All across America, in little towns like this one, Donald Trump is mainstreaming hate.
Forest Grove, near the farm where I grew up in western Oregon, has historically been a charming, friendly and welcoming community. But in the middle of a physics class at the high school one day this spring, a group of white students suddenly began jeering at their Latino classmates and chanting: “Build a wall! Build a wall!”
The same white students had earlier chanted “Trump! Trump! Trump!” Soon afterward, a student hung a homemade banner in the school reading, “Build a Wall,” prompting Latinos at area schools to stage a walkout.
“They openly express their dislike of my race,” Briana Larios, a 15-year-old Mexican-American honor roll student who hopes to go to Harvard, said of some of her white classmates. Wounded by accusations that she doesn’t belong in the country in which she was born, Briana is thinking of being home-schooled rather than returning to the high school when classes resume.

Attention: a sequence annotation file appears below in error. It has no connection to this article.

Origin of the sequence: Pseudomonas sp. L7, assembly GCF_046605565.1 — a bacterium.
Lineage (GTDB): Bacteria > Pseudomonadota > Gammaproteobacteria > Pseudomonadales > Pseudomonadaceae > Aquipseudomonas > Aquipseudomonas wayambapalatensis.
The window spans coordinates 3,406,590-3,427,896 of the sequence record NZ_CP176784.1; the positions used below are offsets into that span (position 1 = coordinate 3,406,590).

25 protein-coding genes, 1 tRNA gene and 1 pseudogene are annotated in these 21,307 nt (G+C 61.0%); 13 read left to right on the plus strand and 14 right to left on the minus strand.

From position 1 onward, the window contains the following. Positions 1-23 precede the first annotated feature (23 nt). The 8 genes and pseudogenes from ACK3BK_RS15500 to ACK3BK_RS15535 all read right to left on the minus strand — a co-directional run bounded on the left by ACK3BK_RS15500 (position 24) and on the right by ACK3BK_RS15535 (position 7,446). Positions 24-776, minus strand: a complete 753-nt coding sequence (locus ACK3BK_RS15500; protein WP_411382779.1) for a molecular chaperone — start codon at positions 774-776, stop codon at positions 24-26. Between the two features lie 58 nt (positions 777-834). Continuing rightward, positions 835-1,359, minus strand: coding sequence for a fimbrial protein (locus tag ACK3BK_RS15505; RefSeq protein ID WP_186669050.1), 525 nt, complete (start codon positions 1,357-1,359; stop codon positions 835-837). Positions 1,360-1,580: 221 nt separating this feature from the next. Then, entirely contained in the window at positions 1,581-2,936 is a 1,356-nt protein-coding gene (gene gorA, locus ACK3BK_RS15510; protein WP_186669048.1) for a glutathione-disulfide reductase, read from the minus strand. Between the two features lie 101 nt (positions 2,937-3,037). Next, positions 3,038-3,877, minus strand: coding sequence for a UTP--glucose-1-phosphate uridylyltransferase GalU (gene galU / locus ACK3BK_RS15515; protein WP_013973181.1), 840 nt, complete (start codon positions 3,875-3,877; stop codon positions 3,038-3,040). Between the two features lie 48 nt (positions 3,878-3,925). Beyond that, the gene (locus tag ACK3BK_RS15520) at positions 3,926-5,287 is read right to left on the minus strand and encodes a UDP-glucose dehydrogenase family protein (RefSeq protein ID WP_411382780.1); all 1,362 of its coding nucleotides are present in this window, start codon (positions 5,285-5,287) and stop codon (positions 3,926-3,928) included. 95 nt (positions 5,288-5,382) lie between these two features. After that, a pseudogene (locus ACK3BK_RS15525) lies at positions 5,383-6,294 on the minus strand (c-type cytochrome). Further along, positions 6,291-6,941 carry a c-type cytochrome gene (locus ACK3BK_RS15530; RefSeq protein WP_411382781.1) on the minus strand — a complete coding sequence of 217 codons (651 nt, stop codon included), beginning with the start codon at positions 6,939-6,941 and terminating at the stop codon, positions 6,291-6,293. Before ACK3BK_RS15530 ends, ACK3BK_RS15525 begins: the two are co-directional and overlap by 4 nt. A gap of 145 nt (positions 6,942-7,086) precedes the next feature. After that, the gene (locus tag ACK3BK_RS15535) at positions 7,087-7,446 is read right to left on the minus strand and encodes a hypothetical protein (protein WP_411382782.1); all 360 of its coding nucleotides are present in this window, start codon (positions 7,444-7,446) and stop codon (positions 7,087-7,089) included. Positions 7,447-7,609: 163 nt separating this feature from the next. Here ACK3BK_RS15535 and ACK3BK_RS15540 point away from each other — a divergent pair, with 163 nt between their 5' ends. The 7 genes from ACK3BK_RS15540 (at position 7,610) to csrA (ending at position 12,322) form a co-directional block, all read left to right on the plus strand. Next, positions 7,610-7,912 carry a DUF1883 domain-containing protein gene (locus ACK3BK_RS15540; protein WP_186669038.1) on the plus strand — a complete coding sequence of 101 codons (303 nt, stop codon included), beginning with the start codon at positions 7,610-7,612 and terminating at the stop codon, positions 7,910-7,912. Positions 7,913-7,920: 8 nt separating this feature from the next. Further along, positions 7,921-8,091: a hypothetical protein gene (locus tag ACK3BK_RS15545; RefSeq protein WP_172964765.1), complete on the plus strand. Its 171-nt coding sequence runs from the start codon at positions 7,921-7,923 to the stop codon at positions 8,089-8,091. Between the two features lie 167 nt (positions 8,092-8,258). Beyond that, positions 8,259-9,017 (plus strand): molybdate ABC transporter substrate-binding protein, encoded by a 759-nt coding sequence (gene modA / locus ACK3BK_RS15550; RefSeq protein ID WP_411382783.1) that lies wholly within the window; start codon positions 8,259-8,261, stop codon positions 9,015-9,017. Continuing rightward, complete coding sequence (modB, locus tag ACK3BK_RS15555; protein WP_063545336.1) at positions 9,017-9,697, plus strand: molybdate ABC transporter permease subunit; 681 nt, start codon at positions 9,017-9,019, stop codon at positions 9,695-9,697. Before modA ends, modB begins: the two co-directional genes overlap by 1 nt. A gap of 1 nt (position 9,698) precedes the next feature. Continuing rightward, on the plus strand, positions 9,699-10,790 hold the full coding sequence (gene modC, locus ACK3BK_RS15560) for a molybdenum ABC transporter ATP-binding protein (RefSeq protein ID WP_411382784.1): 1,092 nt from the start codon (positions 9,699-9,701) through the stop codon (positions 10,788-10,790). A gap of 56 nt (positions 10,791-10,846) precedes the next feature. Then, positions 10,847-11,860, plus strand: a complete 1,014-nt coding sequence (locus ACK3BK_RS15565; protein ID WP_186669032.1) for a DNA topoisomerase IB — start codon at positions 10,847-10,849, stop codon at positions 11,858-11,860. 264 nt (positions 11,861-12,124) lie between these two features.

“People now feel that it is OK to say things that they might not have said a year ago,” she said. “Trump played a big role.”
Among any nation’s most precious possessions is its social fabric, and that is what Donald Trump is rending with incendiary talk about roughing up protesters and about gun owners solving the problem of Hillary Clinton making judicial nominations.
Trump only mildly distanced himself when an adviser suggested that Clinton should be executed by firing squad for treason, and his rallies have become toxic brews of hatred with shouts like “Hang the bitch!” The Times made a video of Trump fans at his rallies directing crude slurs not just at Hillary Clinton, but also at blacks, Latinos, Muslims and gay people.